Joaquin—only Kittle is allowed to call him Jack—was an only child. His father and mother were too poor to give him a proper home, so his paternal grandfather, Saturnino, and grandmother, Juana, raised him.

Basketball, not baseball, was his first love as a boy. "To be very sincere with you, I was a very good player," he says. "But in the Dominican, basketball 20 years ago was nothing. I started playing baseball when I was 10 years old. I learned it in the streets with a rag ball and broomstick." Even at 10, Andujar says, he wanted to be a professional.

In 1969, at age 16, he got his wish when he, Santo Alcala, who has since pitched for the Expos, and Arturo DeFreitas, who has had a few cups of coffee with the Reds, signed with Cincinnati.

In the early years of his pro career, Andujar got a lot of help from Kittle, who became his manager during the winter. "The first season I managed Estrellas, I gave Jack a tryout and I liked his arm," says Kittle. "I got him to come over the top, and he began to produce. The next year I made him one of my starters, and the third season he was named native pitcher of the year.

"At night, we used to talk in the sidewalk cafe at the Hotel Macorix, me, Jack and [former Mariner] Juan Bernhardt, who was Jack's buddy. I told them what it was like in the majors, and what it would take to get there. I told them they'd have to do as they were told."

Although Andujar's minor league statistics weren't at all outstanding, the Reds thought he would make the major leagues in 1975. But lack of control—of his pitches and his temper—kept him down in the minors. In October 1975, on the recommendation of Houston's pitching coach, Hub Kittle, the Astros traded pitchers Carlos Alfonso and Luis Sanchez to Cincinnati for Andujar. However, Kittle was out of the Astro organization before Andujar threw his first pitch in a Houston uniform.

Andujar became an immediate sensation with the Astros. In his fifth and sixth starts, he pitched two-hitters. Cincinnati Manager Sparky Anderson, whose team was one of Andujar's victims, said at the time, "Every dog will have his day." Andujar finished the year 9-10, three of his victories having come against the Reds. In 1977 he was off to a fast start, with 10 wins before the All-Star break, and Anderson named the dog to the National League All-Star team. But a pulled hamstring kept Andujar out of the game, and he had only one more victory the rest of the year. He was shuffled between the bullpen and the rotation in 1978, but in '79 he again made the All-Star team off his 11-5 start. Still, he finished the season at 12-12. Andujar, who never saw eye to eye with Houston Manager Bill Virdon or Pitching Coach Mel Wright, lit candles the next year and prayed that he would be traded. He was heard to say, "I'm going to Yugoslavia. See you sometime."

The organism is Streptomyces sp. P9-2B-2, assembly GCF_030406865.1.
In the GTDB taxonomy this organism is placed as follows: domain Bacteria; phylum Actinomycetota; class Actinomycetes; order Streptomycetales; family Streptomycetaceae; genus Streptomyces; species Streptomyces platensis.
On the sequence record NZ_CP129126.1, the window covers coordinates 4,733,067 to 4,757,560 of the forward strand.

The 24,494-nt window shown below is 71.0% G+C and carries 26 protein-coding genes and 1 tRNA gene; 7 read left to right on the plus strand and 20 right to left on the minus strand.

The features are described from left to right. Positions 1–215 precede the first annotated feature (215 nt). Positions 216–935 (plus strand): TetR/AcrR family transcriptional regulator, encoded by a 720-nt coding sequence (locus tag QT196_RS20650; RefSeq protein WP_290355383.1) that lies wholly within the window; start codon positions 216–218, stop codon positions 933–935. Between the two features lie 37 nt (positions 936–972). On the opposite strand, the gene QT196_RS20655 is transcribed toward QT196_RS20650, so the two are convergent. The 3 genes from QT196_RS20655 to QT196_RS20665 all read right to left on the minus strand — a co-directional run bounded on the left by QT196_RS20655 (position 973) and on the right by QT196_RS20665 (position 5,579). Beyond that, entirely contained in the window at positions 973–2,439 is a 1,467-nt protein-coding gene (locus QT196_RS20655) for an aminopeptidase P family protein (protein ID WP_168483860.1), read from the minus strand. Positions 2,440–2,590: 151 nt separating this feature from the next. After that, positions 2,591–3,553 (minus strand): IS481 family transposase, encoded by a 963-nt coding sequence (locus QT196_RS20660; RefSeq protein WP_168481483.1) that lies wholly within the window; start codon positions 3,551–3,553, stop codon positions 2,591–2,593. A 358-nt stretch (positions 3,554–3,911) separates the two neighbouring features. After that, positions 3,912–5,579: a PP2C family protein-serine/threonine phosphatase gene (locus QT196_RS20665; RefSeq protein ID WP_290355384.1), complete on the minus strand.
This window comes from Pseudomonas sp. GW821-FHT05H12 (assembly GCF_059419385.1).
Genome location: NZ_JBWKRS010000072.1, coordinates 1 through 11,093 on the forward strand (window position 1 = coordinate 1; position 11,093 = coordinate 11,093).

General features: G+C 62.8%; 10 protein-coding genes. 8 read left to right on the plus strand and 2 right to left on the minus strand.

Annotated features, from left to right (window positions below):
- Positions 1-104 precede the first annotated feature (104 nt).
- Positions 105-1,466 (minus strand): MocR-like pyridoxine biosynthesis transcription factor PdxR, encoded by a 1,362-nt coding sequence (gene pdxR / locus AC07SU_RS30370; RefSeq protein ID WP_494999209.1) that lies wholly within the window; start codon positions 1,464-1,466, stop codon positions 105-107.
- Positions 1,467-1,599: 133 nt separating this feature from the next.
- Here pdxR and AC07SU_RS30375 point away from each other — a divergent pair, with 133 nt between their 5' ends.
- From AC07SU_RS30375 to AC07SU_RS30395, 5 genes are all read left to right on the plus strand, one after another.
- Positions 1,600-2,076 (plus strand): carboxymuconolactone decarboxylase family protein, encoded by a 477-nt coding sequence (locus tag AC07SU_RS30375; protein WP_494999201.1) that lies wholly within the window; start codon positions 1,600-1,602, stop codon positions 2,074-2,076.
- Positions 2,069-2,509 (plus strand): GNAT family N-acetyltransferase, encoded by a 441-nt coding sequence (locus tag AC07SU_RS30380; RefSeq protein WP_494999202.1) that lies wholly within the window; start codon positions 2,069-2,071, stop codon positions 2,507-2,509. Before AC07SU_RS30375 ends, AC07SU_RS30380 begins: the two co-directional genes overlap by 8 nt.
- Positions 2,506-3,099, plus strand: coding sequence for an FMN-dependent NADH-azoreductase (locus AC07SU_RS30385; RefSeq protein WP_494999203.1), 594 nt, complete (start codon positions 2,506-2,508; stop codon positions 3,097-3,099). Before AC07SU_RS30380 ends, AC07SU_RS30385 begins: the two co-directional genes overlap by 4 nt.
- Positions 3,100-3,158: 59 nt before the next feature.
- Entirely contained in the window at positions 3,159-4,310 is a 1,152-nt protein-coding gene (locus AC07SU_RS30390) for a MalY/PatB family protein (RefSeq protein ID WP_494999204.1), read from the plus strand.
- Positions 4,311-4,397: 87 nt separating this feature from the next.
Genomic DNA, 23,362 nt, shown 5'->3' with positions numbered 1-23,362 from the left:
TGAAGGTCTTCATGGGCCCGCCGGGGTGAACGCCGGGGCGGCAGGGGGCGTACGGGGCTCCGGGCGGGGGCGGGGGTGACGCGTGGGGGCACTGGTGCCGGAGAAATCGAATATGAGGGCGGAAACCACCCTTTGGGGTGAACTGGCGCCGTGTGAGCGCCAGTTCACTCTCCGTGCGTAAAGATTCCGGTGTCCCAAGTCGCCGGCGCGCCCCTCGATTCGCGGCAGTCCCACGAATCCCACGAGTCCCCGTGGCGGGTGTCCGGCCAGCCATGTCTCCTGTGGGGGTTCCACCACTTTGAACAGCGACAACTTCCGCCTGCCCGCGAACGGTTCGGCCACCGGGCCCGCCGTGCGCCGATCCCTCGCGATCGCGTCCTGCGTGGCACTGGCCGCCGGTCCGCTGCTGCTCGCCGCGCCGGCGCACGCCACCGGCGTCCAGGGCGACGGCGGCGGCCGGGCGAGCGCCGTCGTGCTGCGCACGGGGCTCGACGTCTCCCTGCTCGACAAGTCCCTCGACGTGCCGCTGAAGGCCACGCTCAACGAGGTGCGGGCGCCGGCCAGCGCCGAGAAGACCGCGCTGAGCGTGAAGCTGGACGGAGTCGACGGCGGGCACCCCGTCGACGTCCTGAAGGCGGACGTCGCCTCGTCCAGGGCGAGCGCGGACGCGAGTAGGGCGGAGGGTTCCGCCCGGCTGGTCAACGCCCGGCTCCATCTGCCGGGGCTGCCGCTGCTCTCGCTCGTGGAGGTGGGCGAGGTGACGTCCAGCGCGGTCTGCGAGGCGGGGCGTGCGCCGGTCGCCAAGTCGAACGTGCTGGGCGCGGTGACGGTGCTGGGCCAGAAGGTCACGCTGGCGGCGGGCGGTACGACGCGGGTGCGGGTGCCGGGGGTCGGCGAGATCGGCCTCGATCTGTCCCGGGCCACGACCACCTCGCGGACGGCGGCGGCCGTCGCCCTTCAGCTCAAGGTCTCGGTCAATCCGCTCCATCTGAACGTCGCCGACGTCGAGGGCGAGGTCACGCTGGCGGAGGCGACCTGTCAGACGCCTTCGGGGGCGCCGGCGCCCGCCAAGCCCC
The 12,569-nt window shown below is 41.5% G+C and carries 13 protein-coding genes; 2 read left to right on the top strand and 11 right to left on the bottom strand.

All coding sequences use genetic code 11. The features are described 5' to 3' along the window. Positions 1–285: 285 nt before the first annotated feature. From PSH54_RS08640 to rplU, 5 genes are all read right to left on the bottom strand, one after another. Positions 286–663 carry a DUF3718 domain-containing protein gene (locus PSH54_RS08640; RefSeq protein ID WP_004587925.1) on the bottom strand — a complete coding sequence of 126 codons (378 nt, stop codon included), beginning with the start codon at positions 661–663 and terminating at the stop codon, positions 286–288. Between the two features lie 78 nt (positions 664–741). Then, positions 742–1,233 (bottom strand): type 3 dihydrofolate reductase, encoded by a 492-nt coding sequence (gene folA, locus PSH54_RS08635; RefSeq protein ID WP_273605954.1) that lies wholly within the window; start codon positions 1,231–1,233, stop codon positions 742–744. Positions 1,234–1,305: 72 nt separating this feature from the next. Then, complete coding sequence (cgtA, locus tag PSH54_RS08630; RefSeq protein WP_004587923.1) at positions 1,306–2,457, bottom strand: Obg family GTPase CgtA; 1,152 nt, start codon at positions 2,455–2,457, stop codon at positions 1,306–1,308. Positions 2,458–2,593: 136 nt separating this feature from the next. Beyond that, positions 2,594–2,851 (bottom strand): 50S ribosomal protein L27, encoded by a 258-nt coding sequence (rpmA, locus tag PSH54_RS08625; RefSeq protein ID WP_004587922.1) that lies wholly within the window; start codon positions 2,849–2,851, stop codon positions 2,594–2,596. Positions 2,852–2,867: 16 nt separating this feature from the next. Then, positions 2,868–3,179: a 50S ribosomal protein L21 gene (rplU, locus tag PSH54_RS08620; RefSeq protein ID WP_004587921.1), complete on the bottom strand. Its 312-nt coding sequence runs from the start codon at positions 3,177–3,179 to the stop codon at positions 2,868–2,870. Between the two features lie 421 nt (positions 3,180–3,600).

While Andujar's career languished, his stature as a character grew. There was the spilled milk incident, and after another loss he showered with his uniform on. He duked it out with his best friend, Cesar Cedeño, and then said, "I was only trying to keep my heavyweight championship." At spring training in Cocoa Beach, Fla., Andujar stepped out of the batter's box because a butterfly distracted him. Coach Bunny Mick asked him what he would do if that happened in the regular season. "No problem," said Andujar. "No butterflies in Dome."

While in Houston, Andujar also developed a taste for the Old West. His favorite TV show became Bonanza, and he still wears cowboy hats and listens to a tape of a Houston country and western station on his car stereo. His pitching trademark is right out of the Old West, too. After a particularly gratifying strikeout, he will point his index finger at the batter and go bang.

Just before the 1981 player strike, Andujar's prayers were answered when he was traded to the Cardinals. As luck would have it—youneverknow—Kittle was Whitey Herzog's pitching coach. When the strike ended, Kittle went to work on Andujar.

"His delivery was way off," says Kittle. "His front leg was too quick, his motion wasn't tight enough, and he was delivering the ball three-quarters instead of over the top. Also, he was overthrowing. But Jack is the hardest-working guy I've ever coached if he believes in you."

Andujar had no trouble believing in the man he calls "Daddy." "Daddy has always respected me and I have respected him," he says. "We've never had any problems. When he was my manager in the Dominican, he tried to help me, and if some person tries to help you, you'll love him very much."